Cherry Ripe (song)

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The Graphic's chromolithograph of Cherry Ripe (1879) by John Everett Millais (1829–96)

Cherry Ripe is an English song with words by poet Robert Herrick (1591–1674) and music by Charles Edward Horn (1786–1849) which contains the refrain,

Cherry ripe, cherry ripe,

Ripe I cry,
Full and fair ones
Come and buy.
Cherry ripe, cherry ripe,
Ripe I cry,
Full and fair ones

Come and buy.[1]

An earlier poem[2] by Thomas Campion (1567–1620) used the same title Cherry Ripe, and has other similarities. It is thought that the refrain originated as a trader's street cry.

The song's title has been used in other contexts on a number of occasions since and its tune has also been appropriated for other uses. The song was popular in the 19th century and at the time of World War I.

Alternative Lyrics[edit]

During the late 1800s, an alternative version of the song briefly appeared. The lyrics were as follows

Cherry Ripe, Cherry Ripe

Ripe I cry
Full and fair ones
Till I die
Cherry ripe, Cherry ripe
Mouse and I
River's where we're

Till you die

In popular culture[edit]

Paintings[edit]

Penelope Boothby by Joshua Reynolds
  • In 1879 it was adopted by John Everett Millais as the title of his immensely popular painting depicting a young girl with cherries. It was based loosely on Joshua Reynolds's portrait of Penelope Boothby. Millais had his niece Lucinda Ruby pose for the portrait only a matter of days before the girl was tragically killed under the arches of London Bridge station. Tales are told of the Cherry Ripe song being sung by a mysterious voice through the catacombs. The painting was reproduced in colour as a chromolithograph by the newspaper The Graphic as a gift with its Christmas edition. The image vastly increased the newspaper's sales.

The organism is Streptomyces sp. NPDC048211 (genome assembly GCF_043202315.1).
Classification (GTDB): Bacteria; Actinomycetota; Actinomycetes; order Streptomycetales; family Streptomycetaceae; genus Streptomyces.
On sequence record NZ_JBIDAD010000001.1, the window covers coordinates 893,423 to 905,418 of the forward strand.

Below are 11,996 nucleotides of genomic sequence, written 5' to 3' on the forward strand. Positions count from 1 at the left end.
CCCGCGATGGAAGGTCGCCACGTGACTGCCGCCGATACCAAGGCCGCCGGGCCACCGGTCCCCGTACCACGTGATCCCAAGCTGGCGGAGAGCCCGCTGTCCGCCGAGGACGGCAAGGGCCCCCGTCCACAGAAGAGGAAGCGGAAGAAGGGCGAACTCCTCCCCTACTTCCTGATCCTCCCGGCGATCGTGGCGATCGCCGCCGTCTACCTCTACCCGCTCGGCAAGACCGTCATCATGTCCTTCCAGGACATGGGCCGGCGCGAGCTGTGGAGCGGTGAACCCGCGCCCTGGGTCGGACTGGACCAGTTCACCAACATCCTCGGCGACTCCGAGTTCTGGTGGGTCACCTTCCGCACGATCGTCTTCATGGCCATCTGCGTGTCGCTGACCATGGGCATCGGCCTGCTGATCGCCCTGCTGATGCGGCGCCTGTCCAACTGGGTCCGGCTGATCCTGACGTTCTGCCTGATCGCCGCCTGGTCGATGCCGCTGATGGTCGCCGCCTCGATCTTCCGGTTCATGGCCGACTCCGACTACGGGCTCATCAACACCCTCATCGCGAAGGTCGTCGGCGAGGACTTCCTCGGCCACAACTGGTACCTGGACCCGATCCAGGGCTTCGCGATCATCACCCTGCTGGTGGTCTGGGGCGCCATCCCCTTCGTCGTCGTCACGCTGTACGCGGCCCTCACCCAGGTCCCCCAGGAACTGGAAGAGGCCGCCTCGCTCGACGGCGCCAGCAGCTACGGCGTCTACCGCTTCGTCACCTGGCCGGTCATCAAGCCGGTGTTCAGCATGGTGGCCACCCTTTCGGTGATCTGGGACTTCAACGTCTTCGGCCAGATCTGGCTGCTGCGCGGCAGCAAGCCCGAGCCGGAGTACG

• A painting by Walter Osborne (1859–1903) of a cherry seller in Ulster also used the title.[3]

See also[edit]

Notes[edit]

  1. ^ Cherry ripe
  2. ^ Campion's Cherry ripe
  3. ^ "Ulster Museum". Archived from the original on 2007-09-28. Retrieved 2007-04-05.